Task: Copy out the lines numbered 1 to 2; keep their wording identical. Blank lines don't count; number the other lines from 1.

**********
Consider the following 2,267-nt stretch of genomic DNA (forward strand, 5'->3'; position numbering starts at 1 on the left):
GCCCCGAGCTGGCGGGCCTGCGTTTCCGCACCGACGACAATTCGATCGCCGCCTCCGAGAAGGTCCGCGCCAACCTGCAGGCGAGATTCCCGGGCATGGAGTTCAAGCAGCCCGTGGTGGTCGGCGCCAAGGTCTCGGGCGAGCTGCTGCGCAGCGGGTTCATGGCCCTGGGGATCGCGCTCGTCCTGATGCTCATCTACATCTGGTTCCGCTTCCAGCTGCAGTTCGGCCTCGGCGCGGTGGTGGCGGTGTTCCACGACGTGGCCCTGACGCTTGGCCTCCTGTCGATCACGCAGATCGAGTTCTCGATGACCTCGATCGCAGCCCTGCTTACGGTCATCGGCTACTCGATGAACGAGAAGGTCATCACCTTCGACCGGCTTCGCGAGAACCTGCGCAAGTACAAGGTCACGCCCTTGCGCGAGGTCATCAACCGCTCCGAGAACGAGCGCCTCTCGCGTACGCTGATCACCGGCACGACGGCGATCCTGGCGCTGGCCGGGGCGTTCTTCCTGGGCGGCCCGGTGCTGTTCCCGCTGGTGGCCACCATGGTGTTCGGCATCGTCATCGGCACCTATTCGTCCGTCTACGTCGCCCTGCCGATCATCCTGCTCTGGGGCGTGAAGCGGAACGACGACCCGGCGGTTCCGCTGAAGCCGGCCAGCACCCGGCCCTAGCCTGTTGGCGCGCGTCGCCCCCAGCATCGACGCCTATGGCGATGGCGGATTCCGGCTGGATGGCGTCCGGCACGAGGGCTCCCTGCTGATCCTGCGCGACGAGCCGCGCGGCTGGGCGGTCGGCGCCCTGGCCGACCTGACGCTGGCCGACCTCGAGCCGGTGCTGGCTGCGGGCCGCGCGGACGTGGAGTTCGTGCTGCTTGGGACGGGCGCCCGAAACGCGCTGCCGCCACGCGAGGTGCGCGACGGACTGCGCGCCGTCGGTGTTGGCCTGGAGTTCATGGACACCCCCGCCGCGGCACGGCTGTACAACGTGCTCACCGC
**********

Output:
Consider the following 2,267-nt stretch of genomic DNA (forward strand, 5'->3'; position numbering starts at 1 on the left):
GCCCCGAGCTGGCGGGCCTGCGTTTCCGCACCGACGACAATTCGATCGCCGCCTCCGAGAAGGTCCGCGCCAACCTGCAGGCGAGATTCCCGGGCATGGAGTTCAAGCAGCCCGTGGTGGTCGGCGCCAAGGTCTCGGGCGAGCTGCTGCGCAGCGGGTTCATGGCCCTGGGGATCGCGCTCGTCCTGATGCTCATCTACATCTGGTTCCGCTTCCAGCTGCAGTTCGGCCTCGGCGCGGTGGTGGCGGTGTTCCACGACGTGGCCCTGACGCTTGGCCTCCTGTCGATCACGCAGATCGAGTTCTCGATGACCTCGATCGCAGCCCTGCTTACGGTCATCGGCTACTCGATGAACGAGAAGGTCATCACCTTCGACCGGCTTCGCGAGAACCTGCGCAAGTACAAGGTCACGCCCTTGCGCGAGGTCATCAACCGCTCCGAGAACGAGCGCCTCTCGCGTACGCTGATCACCGGCACGACGGCGATCCTGGCGCTGGCCGGGGCGTTCTTCCTGGGCGGCCCGGTGCTGTTCCCGCTGGTGGCCACCATGGTGTTCGGCATCGTCATCGGCACCTATTCGTCCGTCTACGTCGCCCTGCCGATCATCCTGCTCTGGGGCGTGAAGCGGAACGACGACCCGGCGGTTCCGCTGAAGCCGGCCAGCACCCGGCCCTAGCCTGTTGGCGCGCGTCGCCCCCAGCATCGACGCCTATGGCGATGGCGGATTCCGGCTGGATGGCGTCCGGCACGAGGGCTCCCTGCTGATCCTGCGCGACGAGCCGCGCGGCTGGGCGGTCGGCGCCCTGGCCGACCTGACGCTGGCCGACCTCGAGCCGGTGCTGGCTGCGGGCCGCGCGGACGTGGAGTTCGTGCTGCTTGGGACGGGCGCCCGAAACGCGCTGCCGCCACGCGAGGTGCGCGACGGACTGCGCGCCGTCGGTGTTGGCCTGGAGTTCATGGACACCCCCGCCGCGGCACGGCTGTACAACGTGCTCACCGC